The Living Will outlines your parents' wishes regarding life-sustaining treatments in the event they're unable to communicate. From CPR to artificial hydration, this document provides clarity amidst uncertainty, giving both your parents and their loved-ones’ peace of mind that the decisions being made around their care are what they themselves would want.

 

3. HIPAA Waiver

In the digital age, privacy is paramount. But what happens when privacy becomes a barrier to essential healthcare-related communication? Enter the HIPAA Waiver, the ultimate tool for opening communication roadblocks in times of need.


HIPAA (the Health Insurance Portability and Accountability Act) protects the privacy of individuals' medical records. While this is crucial for safeguarding sensitive medical information, it can sometimes hinder the flow of communication between healthcare providers and family members, especially for the elderly and those incapacitated by an illness or injury. 


By signing a HIPAA Waiver, your parents authorize specific individuals to access their medical information and speak directly to their medical providers, ensuring seamless communication and informed decision-making. Informed decisions are important during a medical emergency but also if your parents need help hearing their doctor or understanding their medical advice.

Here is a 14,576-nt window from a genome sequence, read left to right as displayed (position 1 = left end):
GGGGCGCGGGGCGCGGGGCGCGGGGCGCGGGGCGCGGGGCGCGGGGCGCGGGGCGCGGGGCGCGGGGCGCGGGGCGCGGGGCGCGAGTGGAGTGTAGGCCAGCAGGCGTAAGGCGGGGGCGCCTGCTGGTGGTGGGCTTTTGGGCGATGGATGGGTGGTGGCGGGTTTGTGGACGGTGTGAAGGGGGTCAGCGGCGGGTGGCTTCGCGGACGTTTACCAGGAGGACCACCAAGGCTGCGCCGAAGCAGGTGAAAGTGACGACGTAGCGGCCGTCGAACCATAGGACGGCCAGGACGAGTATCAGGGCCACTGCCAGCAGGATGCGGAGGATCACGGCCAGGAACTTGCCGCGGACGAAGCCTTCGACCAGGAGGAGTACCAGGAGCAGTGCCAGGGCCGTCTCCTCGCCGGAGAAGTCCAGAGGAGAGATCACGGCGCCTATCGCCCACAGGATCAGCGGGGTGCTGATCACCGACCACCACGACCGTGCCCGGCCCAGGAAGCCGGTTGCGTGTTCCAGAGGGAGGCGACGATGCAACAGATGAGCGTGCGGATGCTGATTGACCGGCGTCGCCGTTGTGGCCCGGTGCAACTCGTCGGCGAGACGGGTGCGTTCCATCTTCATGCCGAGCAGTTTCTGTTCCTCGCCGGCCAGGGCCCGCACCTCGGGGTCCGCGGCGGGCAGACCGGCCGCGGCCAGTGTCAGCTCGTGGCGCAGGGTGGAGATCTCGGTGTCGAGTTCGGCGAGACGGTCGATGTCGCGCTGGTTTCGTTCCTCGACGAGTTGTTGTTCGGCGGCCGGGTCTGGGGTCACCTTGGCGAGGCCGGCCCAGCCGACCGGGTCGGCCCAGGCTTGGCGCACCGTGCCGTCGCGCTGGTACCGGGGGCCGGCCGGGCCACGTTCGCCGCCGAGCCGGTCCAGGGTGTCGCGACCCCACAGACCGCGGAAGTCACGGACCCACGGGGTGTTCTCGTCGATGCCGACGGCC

How to Bring Up Estate Planning With Your Parents


A good way to bring up estate planning with your parents is to get your own planning handled first. You can let your parents know that in the process of handling your own planning, your lawyer raised the question of whether you were an agent under anyone else’s power of attorney or named as a successor Trustee in your parents' Trust, or if you are going to be caring for aging parents at some point.



Why the Urgency?

You might be thinking, "Why the rush? Can't we tackle this later?" But life is unpredictable, and procrastination can cause a bigger headache down the road. This could also leave your parents' wishes unfulfilled and their affairs in disarray.


By planning ahead, you're not just checking items off a to-do list, you're investing in your parents' peace of mind and yours.


You are welcome to schedule a 15-minute call today to learn how our process works.


 

This article is a service of Rayboun Winegardner, PLLC, a Personal Family Lawyer® Firm. We don’t just draft documents; we ensure you make informed and empowered decisions about life and death, for yourself and the people you love. That's why we offer a Family Wealth Planning Session™, during which you will get more financially organized than you’ve ever been before and make all the best choices for the people you love. You can begin by calling our office today to schedule a Family Wealth Planning Session.

 

The content is sourced from Personal Family Lawyer® for use by Personal Family Lawyer® firms, a source believed to be providing accurate information. This material was created for educational and informational purposes only and is not intended as ERISA, tax, legal, or investment advice. If you are seeking legal advice specific to your needs, such advice services must be obtained on your own separate from this educational material.